In search of complementary UK-India Covid-19 solutions
The Consulate of India in Birmingham explores the potential of linking breakthrough UK research initiatives with ongoing projects in the Indian healthcare ecosystem.
Two UK drugs companies will be the first to partner with the Universities of Birmingham and Oxford as part of a major new UK drugs trial to test potential therapeutics to treat patients hospitalised with Covid-19.
In what could be a significant development in the fight against the deadly virus, the CATALYST trial will test a series of new drugs, including those already in use for patients with cancer and inflammatory diseases such as rheumatoid arthritis.
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Among them is Izana Bioscience, an Oxford-based biopharmaceutical company headed by British Indian Co-Founder and CEO Dr Someit Sidhu, who believes the company’s namilumab drug can play a significant role in dampening the hyper-inflammation seen in patients with severe Covid-19 infection.
The second drug, Infliximab (CT-P13) developed by Slough-based Celltrion Healthcare UK, is an anti-tumour necrosis factor (TNF) therapy that is designed to attach to a protein involved in inflammation and is currently used as a treatment for other inflammatory conditions.
“We are committed to working with regulators and partners across the world to ensure this potential therapy can be developed for patients with Covid-19 who urgently need effective treatments,” said Sidhu, inference to Izana Bioscience’s drug.
Given his own Indian connect, Sidhu has been keen to explore complementary work taking place in India to link up with this groundbreaking project. The Consulate General of India in Birmingham is leading on this potential new UK-India connect, which could mark a whole new chapter in bilateral healthcare ties.
Consul General Aman Puri said Izana Bioscience’s drug offers a lot of hope with its potential to help patients with severe Covid-19 infection.
Dr Puri said: “The Consulate of India acclaims this endeavour as the world struggles to address this humanitarian crisis, which requires countries to collaborate and pool their efforts.
“The Consulate is currently working with Dr Sidhu, who has been an ardent supporter of deeper UK-India healthcare collaboration, to identify and explore suitable opportunities for linking its research initiatives with ongoing projects in the Indian healthcare ecosystem.”
CATALYST for change
Designed by the Inflammation – Advanced and Cell Therapy Trials Team (I-ACT) at the University of Birmingham’s Cancer Research UK Clinical Trials Unit, the CATALYST trial is being run in partnership with University Hospitals Birmingham (UHB) and the Birmingham National Institute for Health Research Biomedical Research Centre (NIHR BRC) and delivered in collaboration with Oxford and University College London NIHR BRC’s.
The trial will compare different treatment options against standard of care, to assess their relative effectiveness against Covid-19 and whether any of the drugs being tested slow disease progression or improve survival. Its adaptive trial design will enable the rapid comparison of the multiple interventions simultaneously, with up to 40 patients recruited to each arm. Patients with Covid-19 will be randomly computer allocated to either receive their usual care or usual care with the addition of one of the trial drugs.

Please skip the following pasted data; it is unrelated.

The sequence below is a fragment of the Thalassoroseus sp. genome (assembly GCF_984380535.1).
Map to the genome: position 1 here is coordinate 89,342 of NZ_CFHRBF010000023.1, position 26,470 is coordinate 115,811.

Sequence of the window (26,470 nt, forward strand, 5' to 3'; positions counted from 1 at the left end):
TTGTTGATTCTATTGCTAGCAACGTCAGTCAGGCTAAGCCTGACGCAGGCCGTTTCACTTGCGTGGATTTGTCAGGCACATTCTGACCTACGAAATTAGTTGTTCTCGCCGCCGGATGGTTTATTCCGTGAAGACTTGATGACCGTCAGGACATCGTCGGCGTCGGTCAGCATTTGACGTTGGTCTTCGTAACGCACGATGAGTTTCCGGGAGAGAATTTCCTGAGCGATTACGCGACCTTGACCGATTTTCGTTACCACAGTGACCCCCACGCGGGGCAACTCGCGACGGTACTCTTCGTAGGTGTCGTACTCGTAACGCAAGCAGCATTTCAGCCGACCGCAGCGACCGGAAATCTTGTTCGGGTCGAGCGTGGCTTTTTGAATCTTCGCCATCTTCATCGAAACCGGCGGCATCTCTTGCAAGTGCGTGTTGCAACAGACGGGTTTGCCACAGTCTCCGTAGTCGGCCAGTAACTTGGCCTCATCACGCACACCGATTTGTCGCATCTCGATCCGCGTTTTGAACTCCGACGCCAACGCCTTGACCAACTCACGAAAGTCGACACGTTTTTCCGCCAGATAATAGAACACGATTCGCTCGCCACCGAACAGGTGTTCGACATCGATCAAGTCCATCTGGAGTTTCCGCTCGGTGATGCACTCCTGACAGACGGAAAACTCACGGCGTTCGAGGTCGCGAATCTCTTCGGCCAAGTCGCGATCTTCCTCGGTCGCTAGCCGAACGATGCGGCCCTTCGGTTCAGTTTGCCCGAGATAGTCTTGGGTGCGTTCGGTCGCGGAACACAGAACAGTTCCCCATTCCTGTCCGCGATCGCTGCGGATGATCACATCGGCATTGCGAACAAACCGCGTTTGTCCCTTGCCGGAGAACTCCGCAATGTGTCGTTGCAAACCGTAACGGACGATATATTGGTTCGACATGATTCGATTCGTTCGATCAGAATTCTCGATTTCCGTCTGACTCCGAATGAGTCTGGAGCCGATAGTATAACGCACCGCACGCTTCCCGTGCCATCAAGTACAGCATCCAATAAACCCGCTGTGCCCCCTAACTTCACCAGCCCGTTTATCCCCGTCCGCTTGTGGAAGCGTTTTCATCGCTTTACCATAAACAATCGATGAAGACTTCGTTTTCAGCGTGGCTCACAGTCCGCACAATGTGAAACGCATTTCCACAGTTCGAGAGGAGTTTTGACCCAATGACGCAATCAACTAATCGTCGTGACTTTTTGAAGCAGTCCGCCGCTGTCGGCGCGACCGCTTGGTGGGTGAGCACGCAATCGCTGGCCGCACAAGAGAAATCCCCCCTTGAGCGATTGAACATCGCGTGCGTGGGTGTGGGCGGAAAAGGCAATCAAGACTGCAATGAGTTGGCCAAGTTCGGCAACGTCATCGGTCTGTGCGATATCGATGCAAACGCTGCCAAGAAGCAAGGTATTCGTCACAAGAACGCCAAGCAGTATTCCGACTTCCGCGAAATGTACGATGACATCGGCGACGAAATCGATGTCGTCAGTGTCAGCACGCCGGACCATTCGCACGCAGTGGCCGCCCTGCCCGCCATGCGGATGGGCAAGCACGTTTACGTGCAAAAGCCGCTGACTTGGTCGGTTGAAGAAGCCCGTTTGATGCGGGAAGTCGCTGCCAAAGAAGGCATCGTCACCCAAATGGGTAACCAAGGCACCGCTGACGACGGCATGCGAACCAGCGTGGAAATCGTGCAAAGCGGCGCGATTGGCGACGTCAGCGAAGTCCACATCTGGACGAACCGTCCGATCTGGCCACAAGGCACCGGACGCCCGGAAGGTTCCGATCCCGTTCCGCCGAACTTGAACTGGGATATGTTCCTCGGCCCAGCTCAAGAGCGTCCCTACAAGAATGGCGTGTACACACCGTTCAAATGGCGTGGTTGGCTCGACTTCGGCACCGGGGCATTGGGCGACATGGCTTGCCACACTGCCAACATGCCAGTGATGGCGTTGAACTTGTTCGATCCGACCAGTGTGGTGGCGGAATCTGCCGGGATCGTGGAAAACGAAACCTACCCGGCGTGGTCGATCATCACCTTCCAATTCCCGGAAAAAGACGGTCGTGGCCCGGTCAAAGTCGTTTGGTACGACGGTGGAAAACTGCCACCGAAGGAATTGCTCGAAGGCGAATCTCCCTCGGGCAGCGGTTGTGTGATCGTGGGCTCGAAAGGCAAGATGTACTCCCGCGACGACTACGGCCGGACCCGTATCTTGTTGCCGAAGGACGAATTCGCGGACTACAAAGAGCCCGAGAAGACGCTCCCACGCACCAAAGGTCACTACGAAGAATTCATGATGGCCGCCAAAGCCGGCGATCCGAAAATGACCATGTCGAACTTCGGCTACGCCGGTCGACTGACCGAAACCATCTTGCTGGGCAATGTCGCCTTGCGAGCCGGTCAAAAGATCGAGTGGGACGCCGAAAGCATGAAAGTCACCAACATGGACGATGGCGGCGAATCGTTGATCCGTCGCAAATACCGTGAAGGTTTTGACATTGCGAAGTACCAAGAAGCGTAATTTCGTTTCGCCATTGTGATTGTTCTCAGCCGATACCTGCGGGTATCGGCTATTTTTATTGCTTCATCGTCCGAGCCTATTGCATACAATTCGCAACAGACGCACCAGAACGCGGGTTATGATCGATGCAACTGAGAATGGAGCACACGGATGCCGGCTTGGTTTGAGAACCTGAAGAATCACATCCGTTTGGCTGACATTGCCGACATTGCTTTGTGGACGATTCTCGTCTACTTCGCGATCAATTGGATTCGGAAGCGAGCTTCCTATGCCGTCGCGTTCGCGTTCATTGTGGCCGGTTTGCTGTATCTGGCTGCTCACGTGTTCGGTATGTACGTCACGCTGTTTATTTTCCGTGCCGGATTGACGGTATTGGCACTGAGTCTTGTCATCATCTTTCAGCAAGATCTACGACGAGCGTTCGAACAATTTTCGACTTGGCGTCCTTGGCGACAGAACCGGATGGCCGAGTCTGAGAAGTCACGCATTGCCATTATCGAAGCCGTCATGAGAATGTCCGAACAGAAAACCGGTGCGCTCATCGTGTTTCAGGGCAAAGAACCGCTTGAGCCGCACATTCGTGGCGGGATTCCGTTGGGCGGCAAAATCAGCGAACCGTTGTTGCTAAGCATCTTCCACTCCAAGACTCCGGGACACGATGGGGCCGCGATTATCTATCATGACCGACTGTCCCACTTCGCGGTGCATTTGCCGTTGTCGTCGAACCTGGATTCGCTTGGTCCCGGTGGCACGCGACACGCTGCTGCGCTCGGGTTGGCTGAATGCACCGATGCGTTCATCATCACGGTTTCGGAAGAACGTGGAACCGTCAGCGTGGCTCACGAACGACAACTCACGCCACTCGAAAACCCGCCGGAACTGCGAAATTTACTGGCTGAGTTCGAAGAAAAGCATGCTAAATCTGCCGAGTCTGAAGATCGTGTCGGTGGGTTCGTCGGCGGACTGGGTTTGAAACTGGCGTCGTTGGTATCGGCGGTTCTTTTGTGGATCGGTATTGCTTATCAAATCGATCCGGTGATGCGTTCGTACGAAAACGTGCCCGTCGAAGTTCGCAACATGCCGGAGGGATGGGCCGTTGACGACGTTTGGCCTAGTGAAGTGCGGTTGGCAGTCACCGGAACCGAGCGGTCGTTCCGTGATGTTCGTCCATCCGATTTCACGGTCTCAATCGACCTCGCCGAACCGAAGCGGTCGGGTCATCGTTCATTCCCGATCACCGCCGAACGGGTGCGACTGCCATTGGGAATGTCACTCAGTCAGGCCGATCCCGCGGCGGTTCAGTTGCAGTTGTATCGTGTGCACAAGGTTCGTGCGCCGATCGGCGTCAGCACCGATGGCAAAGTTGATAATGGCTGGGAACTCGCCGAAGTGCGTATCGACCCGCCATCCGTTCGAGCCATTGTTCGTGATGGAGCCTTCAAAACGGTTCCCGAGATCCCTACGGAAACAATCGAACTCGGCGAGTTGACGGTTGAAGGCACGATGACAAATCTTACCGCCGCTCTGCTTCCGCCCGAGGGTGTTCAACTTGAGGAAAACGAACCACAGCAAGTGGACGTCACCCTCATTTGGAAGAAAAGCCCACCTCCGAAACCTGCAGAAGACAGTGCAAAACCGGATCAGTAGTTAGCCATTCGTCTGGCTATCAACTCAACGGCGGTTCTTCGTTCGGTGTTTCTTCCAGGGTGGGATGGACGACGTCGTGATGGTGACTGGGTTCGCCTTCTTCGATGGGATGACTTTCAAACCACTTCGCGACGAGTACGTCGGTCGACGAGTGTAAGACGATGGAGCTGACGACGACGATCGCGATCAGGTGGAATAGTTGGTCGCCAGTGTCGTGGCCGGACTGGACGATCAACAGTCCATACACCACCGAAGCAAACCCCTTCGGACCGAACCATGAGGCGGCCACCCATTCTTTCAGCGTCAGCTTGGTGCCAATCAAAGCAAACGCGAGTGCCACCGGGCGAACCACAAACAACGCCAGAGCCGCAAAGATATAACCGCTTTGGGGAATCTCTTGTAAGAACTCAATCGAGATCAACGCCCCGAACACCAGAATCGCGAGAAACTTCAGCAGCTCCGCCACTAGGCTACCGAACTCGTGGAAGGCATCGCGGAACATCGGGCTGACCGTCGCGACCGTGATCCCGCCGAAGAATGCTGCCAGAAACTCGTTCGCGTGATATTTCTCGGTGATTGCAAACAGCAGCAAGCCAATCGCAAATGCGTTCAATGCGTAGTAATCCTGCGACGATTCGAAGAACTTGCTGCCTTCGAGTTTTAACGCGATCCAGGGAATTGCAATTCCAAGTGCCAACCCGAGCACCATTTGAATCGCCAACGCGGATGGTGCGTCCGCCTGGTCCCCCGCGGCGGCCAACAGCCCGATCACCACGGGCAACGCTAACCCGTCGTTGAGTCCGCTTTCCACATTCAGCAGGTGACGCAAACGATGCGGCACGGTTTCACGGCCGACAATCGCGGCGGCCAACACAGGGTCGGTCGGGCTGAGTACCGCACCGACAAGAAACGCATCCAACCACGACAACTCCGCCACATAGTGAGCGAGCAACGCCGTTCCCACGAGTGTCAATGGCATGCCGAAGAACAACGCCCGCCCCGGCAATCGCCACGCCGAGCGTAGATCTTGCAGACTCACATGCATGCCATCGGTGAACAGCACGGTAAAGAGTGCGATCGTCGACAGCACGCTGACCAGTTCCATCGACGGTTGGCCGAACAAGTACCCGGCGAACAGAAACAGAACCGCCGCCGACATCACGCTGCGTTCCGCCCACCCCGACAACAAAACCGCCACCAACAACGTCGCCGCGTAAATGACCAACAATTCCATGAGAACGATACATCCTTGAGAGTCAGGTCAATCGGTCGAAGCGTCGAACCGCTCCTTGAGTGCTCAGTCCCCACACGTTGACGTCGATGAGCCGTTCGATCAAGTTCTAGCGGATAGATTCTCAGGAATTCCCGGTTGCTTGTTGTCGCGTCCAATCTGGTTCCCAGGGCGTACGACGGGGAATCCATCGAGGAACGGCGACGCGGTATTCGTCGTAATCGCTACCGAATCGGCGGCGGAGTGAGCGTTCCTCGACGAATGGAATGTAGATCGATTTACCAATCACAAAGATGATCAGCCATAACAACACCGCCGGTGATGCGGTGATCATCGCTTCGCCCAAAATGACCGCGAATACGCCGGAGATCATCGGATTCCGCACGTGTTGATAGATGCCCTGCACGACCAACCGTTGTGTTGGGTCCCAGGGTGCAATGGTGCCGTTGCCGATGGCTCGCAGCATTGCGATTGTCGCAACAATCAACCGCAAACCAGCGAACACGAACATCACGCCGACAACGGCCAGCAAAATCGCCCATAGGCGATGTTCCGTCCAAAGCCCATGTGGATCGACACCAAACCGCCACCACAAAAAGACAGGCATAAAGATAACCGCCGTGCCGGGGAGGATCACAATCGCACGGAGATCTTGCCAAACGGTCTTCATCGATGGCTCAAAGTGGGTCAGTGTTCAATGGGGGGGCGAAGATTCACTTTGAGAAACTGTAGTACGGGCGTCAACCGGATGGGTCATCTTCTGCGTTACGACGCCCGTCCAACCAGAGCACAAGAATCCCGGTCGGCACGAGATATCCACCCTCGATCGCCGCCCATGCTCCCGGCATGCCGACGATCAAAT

Dr Ben Fisher, co-clinical investigator of the CATALYST trial from the University of Birmingham’s Institute of Inflammation and Ageing, explains: “There has been a tremendous effort to pull together this initiative so rapidly. Emerging evidence is demonstrating a critical role for anti-inflammatory drugs in the cytokine storm associated with severe Covid-19 infection.
“In the CATALYST study we hope to show with a single dose of these kinds of drugs in hospitalised patients that we are able to delay or prevent the rapid deterioration into intensive care and requirement for invasive ventilation in this critical patient group.”
Namilumab, one of four potential treatments in the trial, is a fully human monoclonal antibody already in late-stage trials to treat rheumatoid arthritis. Researchers in Bergamo and Milan, Italy, began investigating it in April as a potential Covid-19 treatment in a compassionate use study.
It targets a cytokine called GM-CSF (granulocyte-macrophage colony stimulating factor), which is naturally secreted by immune cells in the body but, in uncontrolled levels, is believed to be a key driver of the excessive and dangerous lung inflammation seen in Covid-19 patients.
The trial will determine whether treating patients with Izana Bioscience’s namilumab, before they are admitted to intensive care or require ventilation, can control the overactive inflammatory response known as the ‘cytokine storm’, reducing the risk of serious lung and other organ injury and eventual death.
As the world continues to seek a reliable cure for Covid-19, the latest set of CATALYST trials bring some hope as the effect of each drug will be measured by the amount of oxygen in the blood as well as other severity indicators of the disease – such as organ failure. Drugs that show reductions in the amount of oxygen needed by the patient and in other severity measures will be recommended for further testing within large ongoing national trials.
This is where potential collaborations with a country like India could serve as a possible option for larger test samples.